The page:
The cost of your self-asserted 'right' to buy what you please where you please and no questions asked, is too high. For Iraq, for Syria, for the world, for civilisation. And for heroes of the struggle like Khaled al Assaad, tortured to reveal the hiding place of blood antiquities which would otherwise end up in your 'unprovenanced' marketplace [...] Decent, honest men should not have to defend their culture to the death because somebody on the other side of the world wants to buy their past [unprovenanced, of course] for his own personal satisfaction, and because he can afford to pay, in dollars, the price of other people's blood.Well put. Tompa has met his nemesis in an archaeologist with denser phraseology than my own who goes by the name of Thaddeus Gutierrez and admits he worked for a coin dealer a few years ago. (Can Mr Tompa claim the same experience?)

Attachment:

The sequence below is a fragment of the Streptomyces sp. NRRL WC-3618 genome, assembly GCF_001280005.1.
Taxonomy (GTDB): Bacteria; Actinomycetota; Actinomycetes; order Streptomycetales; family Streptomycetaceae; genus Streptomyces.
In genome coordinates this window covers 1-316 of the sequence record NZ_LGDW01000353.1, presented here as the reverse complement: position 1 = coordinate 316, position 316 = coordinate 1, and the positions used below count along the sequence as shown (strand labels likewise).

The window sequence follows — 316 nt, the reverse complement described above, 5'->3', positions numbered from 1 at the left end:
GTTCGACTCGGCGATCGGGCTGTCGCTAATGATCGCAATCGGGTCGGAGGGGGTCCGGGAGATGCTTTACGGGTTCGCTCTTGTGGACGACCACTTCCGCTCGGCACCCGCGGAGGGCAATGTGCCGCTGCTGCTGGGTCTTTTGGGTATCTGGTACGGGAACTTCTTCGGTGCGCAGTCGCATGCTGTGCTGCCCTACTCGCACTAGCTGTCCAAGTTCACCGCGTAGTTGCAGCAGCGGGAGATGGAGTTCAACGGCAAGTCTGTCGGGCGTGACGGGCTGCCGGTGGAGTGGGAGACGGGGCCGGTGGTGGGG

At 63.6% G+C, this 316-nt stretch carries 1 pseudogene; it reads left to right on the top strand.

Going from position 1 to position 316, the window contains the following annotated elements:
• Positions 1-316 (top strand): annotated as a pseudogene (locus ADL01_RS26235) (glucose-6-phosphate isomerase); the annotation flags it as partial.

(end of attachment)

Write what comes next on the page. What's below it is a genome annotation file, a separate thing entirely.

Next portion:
I experienced the disdain for law and patrimony that only a coin dealer can muster without a qualm. It is CUSTOMARY for dealers of ancient coins to under-report and conceal shipments for no other reason that government seizure, at the expense often of the integrity of the artifact. Many coins and pots were broken in such shipments that I witnessed ENTIRELY because the acquisition itself - its potential profit - trumped stewardship of the artifact every time.